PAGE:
Today I woke to the news that Rebecca Wilson had passed away. It was breast cancer and she was 54 years old. I didn’t know Rebecca personally, however felt incredibly saddened and quite overwhelmed with grief. I remember her as the feisty, yet humorous sports journalist and a regular panellist on The Fat – a light hearted sports show hosted by Tony Squires and more recently on radio. I liked her style. She had moxy. She kept the news about her breast cancer private from many friends and family to limit their suffering.
The glaringly obvious comparison that I have breast cancer, coupled with the fact that I will be 54 next month, has sent me spinning into a whirlwind of thoughts, questions, feelings and emotions. My usually logical, rational, common-sense mind has been knocked off kilter. I do realise that we are all individual and Rebecca’s cancer was also individual... so why do I feel compelled to write what I am feeling when her story is not mine? I recall this response has happened before…and I wonder if that is the same for others in this situation.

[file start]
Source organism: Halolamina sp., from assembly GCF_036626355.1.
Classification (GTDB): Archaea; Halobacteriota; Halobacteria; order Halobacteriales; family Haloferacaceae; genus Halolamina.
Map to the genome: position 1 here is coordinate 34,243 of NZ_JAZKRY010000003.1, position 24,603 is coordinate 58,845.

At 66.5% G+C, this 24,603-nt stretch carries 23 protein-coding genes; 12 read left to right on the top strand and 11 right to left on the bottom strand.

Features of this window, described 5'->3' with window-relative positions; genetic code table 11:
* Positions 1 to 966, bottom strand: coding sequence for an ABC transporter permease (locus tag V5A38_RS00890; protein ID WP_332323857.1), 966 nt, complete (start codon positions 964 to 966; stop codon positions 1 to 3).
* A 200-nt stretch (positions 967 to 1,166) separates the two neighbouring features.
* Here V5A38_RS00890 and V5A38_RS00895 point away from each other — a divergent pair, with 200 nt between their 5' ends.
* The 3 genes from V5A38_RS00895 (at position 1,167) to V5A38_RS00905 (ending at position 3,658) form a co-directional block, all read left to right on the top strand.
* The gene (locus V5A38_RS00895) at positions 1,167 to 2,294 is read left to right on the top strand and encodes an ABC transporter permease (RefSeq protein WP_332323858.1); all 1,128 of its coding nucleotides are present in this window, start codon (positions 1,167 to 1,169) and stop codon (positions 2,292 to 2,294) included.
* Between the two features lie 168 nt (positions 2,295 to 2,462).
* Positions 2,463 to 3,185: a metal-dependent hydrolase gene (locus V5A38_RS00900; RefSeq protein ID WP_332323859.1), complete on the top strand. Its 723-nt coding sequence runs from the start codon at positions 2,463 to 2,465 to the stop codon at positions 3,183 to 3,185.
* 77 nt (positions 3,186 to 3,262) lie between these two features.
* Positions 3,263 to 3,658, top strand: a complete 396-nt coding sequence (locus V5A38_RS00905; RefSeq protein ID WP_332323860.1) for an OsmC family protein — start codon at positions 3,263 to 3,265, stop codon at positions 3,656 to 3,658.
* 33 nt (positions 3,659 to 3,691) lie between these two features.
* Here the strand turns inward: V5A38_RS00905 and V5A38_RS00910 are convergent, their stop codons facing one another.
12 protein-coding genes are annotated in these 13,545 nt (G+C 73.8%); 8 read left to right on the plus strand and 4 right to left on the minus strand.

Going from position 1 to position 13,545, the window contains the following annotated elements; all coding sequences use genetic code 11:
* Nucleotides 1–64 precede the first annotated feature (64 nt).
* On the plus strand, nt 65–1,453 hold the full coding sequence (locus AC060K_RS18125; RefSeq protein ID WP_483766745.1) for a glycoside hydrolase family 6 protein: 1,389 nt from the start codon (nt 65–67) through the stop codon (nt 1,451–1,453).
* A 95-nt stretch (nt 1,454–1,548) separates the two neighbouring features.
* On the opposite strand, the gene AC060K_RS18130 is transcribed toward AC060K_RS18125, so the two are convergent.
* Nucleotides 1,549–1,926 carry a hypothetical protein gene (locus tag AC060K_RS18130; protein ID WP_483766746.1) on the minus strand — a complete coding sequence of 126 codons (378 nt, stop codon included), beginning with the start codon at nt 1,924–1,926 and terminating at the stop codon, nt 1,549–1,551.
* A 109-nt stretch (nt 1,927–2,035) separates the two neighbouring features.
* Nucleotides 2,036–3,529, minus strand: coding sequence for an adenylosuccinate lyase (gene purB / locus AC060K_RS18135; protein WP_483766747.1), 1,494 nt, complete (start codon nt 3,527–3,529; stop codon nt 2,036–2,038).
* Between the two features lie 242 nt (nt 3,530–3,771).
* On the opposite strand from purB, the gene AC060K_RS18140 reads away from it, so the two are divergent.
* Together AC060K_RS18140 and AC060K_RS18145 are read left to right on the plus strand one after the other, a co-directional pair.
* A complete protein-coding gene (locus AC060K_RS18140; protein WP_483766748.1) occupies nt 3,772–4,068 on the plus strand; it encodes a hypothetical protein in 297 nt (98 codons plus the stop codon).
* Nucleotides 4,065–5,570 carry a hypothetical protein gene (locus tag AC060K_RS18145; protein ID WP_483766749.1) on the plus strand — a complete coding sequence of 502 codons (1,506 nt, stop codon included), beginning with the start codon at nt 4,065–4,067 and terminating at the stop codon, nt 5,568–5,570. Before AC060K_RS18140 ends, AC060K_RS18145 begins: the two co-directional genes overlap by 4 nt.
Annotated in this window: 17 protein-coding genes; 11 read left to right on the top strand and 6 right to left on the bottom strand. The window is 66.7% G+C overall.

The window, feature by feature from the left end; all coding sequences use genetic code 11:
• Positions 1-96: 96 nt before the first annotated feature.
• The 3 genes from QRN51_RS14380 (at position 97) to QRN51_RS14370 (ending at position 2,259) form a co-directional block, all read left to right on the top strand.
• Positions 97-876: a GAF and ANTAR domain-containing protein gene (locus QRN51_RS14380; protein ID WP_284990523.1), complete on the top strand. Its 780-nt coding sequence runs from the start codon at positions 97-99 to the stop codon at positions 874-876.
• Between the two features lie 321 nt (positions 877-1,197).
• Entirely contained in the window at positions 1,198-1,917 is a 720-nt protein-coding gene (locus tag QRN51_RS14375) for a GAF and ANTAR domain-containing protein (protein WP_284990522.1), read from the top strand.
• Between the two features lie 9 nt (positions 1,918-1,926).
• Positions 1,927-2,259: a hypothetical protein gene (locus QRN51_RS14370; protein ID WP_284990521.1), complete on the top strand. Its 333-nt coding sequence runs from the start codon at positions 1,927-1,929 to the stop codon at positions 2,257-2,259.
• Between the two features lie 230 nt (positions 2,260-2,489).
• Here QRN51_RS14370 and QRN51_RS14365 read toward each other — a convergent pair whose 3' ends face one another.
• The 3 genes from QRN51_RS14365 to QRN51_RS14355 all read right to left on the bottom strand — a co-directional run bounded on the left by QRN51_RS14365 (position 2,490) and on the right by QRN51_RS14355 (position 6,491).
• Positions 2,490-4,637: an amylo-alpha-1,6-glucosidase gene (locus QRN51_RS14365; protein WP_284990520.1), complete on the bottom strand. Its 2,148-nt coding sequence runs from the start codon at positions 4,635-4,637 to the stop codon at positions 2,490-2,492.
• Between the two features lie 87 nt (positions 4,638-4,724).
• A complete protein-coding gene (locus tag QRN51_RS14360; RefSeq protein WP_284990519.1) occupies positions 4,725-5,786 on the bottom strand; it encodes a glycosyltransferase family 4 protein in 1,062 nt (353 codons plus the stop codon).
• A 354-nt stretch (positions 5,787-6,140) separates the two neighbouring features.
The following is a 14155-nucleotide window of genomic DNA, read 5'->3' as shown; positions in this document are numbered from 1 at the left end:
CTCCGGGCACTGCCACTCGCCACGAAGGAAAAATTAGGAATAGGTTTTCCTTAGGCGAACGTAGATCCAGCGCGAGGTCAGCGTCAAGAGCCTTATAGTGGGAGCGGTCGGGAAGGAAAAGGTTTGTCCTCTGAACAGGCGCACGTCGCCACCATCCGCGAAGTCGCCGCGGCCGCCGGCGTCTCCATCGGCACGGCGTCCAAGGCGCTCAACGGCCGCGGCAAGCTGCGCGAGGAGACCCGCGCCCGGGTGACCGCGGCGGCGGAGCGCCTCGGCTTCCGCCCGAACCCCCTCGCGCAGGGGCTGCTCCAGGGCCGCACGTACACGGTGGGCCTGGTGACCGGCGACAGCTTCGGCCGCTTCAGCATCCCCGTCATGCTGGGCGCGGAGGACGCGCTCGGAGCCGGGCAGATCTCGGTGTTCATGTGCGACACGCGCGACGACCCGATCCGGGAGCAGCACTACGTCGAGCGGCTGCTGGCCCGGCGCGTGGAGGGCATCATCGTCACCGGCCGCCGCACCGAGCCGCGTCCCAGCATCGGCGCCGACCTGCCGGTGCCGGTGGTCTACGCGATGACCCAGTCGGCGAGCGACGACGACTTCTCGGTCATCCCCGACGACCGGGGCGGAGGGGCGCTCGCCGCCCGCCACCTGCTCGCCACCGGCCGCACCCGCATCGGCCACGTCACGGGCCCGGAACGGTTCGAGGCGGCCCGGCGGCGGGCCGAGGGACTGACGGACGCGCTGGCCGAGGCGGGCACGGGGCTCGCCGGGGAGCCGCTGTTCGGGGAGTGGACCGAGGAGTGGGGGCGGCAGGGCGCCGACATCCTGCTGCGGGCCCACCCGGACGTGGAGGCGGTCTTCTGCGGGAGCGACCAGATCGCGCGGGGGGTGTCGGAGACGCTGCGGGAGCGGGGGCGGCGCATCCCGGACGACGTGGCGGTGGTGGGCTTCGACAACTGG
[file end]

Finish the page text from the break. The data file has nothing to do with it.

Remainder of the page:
Do we all put ourselves in someone else’s story to try and make sense of our own?
I think about the fact that she kept the diagnosis private. I understand the need to protect those around you from suffering. There is a resilient and defiant strength in doing so. I question my openness to my own diagnosis and wonder if I should have kept it quiet. I think, however, that whether you share your diagnosis or not, having cancer creates a very lonely place. Not one other person can truly understand what you feel. I can share my thoughts in the hope that it may give insight or relate to those also going through it…but the reality is, only you know the depth of your own emotions.
Facing your mortality, either from old age, or an illness or injury is a solitary one.
Just as I am in the middle of writing this, I received a phone call from a very dear friend. She rang just to say hi, but knew that my reaction to Rebecca’s passing may have affected me. If she wasn’t aware of my situation, she would not have known to reach out and call…So yes, having cancer is lonely, but knowing that others are empathetic and are standing by your side on these kind of days is such a blessing and gives me strength.
The reality of cancer and its potential outcome was very present with me today. But I hold on very tight to the thought that I am my own story. It is a day to grieve for Rebecca's story and during the course of today I have discovered it is also a day for me to feel grateful. The comparison is not necessary, because the major difference that is so abundantly clear... is that I am still here.
Rest in peace Rebecca Wilson.